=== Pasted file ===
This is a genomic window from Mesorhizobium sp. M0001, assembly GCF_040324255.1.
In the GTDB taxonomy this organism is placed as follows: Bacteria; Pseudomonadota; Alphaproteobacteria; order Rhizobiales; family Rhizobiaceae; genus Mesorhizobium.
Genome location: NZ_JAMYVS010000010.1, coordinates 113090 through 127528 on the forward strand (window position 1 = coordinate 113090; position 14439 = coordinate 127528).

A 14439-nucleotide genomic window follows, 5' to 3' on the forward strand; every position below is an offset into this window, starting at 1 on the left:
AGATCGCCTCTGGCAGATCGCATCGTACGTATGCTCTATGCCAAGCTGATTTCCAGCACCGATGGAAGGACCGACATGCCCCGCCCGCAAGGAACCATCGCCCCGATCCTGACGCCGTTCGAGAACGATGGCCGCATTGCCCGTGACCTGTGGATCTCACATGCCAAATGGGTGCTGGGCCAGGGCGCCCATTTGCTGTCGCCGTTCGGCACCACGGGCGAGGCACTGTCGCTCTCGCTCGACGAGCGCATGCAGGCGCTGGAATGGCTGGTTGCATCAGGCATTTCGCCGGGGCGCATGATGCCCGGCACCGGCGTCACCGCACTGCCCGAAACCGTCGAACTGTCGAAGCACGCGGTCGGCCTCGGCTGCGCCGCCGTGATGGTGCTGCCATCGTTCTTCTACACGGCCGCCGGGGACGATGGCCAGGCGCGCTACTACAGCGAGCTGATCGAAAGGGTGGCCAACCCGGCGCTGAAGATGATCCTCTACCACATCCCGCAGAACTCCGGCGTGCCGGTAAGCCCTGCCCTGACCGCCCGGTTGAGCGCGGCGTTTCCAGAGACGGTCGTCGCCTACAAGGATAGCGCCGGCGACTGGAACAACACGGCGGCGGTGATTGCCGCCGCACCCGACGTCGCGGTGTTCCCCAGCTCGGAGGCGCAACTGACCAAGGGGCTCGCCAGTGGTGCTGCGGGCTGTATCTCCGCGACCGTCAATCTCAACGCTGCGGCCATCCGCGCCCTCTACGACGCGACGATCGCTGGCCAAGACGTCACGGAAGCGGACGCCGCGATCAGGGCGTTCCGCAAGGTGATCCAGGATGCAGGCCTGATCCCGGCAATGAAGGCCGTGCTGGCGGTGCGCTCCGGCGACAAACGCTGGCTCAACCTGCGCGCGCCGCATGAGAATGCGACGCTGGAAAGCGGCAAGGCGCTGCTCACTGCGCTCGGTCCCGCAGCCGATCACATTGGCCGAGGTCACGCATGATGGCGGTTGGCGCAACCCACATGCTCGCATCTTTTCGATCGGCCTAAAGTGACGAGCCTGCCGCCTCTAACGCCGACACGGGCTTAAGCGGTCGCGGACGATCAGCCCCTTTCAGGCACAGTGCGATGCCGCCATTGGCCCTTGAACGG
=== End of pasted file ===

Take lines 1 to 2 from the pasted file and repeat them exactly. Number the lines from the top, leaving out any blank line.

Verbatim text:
This is a genomic window from Mesorhizobium sp. M0001, assembly GCF_040324255.1.
In the GTDB taxonomy this organism is placed as follows: Bacteria; Pseudomonadota; Alphaproteobacteria; order Rhizobiales; family Rhizobiaceae; genus Mesorhizobium.